Red wine contamination triggers asthma

- Last updated on GMT

Related tags: Asthma

Lidl, the German supermarket chain has taken bottles of Australian
Creston Bay Brand wine off its shelves after discovering
dangerously high levels of sulphur dioxide in it.

Lidl, the German supermarket chain has taken bottles of Australian Creston Bay Brand wine off its shelves after discovering dangerously high levels of sulphur dioxide in it.

"Severe asthma attacks can be life-threatening. People with asthma should not open these bottles or drink the wine,"​ said an Food Standards Agency (FSA) spokesperson.

The smell of uncorking the wine alone is believed to be able to trigger an attack in an asthmatic person. Sulphur dioxide, which can cause severe asthma attacks, was found at up to 17 times the permitted level in the australian shiraz.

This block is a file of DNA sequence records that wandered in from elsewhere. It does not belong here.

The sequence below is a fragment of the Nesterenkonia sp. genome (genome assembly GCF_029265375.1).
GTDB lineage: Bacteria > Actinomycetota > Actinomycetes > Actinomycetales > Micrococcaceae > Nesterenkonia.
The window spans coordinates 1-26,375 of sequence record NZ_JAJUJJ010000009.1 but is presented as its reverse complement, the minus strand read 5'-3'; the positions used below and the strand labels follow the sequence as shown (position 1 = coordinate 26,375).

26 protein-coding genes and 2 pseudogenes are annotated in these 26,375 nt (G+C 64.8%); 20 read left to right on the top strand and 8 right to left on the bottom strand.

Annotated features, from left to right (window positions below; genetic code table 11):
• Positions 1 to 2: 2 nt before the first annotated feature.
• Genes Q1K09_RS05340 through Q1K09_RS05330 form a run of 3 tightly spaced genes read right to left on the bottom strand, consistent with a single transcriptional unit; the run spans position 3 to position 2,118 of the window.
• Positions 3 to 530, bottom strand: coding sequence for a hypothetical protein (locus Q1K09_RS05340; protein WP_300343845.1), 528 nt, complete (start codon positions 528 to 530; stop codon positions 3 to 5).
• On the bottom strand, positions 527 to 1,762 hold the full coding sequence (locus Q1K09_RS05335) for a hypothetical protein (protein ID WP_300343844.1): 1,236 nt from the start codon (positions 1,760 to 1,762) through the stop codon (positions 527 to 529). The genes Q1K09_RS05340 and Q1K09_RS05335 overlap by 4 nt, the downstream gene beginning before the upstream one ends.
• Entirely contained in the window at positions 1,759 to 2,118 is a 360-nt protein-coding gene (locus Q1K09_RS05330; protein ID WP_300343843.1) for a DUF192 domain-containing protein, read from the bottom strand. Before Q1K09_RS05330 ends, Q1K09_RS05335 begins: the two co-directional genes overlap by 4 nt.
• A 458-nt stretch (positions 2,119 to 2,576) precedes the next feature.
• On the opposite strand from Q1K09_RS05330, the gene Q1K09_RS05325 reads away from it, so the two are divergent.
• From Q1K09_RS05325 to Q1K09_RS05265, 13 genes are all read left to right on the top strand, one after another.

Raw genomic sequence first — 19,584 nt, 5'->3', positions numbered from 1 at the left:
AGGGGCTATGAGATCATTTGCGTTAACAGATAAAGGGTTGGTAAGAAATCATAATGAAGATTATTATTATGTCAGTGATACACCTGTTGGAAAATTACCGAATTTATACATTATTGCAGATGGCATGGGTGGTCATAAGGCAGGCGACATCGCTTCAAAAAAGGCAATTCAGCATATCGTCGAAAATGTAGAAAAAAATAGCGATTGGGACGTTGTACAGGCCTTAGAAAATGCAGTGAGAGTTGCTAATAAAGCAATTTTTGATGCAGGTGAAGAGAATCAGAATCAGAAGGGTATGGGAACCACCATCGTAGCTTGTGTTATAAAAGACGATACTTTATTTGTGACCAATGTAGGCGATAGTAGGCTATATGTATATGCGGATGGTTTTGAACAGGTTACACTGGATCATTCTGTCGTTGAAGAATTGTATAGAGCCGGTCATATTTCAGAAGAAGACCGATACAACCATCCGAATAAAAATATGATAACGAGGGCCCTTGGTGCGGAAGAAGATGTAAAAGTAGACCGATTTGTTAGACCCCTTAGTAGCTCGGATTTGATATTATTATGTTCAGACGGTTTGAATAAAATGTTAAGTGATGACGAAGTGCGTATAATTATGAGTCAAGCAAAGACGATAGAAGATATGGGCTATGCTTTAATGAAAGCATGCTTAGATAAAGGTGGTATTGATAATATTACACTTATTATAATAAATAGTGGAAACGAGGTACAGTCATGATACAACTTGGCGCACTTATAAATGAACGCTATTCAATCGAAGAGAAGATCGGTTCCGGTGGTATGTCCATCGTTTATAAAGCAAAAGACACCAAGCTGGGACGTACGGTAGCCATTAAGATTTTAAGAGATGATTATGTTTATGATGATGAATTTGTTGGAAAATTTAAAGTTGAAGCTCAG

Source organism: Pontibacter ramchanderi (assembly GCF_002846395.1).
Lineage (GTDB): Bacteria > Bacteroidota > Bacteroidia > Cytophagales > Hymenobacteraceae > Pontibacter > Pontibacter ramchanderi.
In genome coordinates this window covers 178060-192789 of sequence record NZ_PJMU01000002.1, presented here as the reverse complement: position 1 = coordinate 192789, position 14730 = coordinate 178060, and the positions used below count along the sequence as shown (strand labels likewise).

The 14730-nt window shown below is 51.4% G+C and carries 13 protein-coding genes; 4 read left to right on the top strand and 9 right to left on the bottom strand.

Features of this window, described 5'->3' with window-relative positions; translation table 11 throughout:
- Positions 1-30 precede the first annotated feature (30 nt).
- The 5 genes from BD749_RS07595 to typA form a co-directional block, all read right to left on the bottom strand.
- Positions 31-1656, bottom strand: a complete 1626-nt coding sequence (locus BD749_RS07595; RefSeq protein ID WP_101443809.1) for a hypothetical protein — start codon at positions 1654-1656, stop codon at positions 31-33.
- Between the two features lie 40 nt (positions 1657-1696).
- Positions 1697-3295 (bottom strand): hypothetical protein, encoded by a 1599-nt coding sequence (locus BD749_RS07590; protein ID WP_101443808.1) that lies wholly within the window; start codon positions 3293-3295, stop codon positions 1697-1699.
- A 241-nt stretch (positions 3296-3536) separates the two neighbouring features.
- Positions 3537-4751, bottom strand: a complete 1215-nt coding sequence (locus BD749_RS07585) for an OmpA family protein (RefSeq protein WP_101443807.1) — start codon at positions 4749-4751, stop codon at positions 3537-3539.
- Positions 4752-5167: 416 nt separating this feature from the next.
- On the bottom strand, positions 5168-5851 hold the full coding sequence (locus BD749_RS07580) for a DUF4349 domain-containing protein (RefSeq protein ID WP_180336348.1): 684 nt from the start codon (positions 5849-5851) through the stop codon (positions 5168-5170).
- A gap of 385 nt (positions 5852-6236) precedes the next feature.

The problem was discovered after a consumer in Germany complained after purchasing the wine at a Lidl store.

The bottles, which carry a picture of a kangaroo and a gum tree on the label, have now been withdrawn from sale. However, only bottles with the year 2002 displayed on the rear label are covered by the warning.

Drinking the wine is claimed to not have any harmful health effects on anyone who does not suffer from asthma, but it is believed that the taste of the shiraz would be highly unpleasant.

The wine, bottled in 2002 and priced at €4.35, was stocked at Lidl stores from October 10 this year.

Anyone who has one of these bottles is being asked to return it to the Lidl store where they bought it for a refund.

Related topics: Food Safety & Quality

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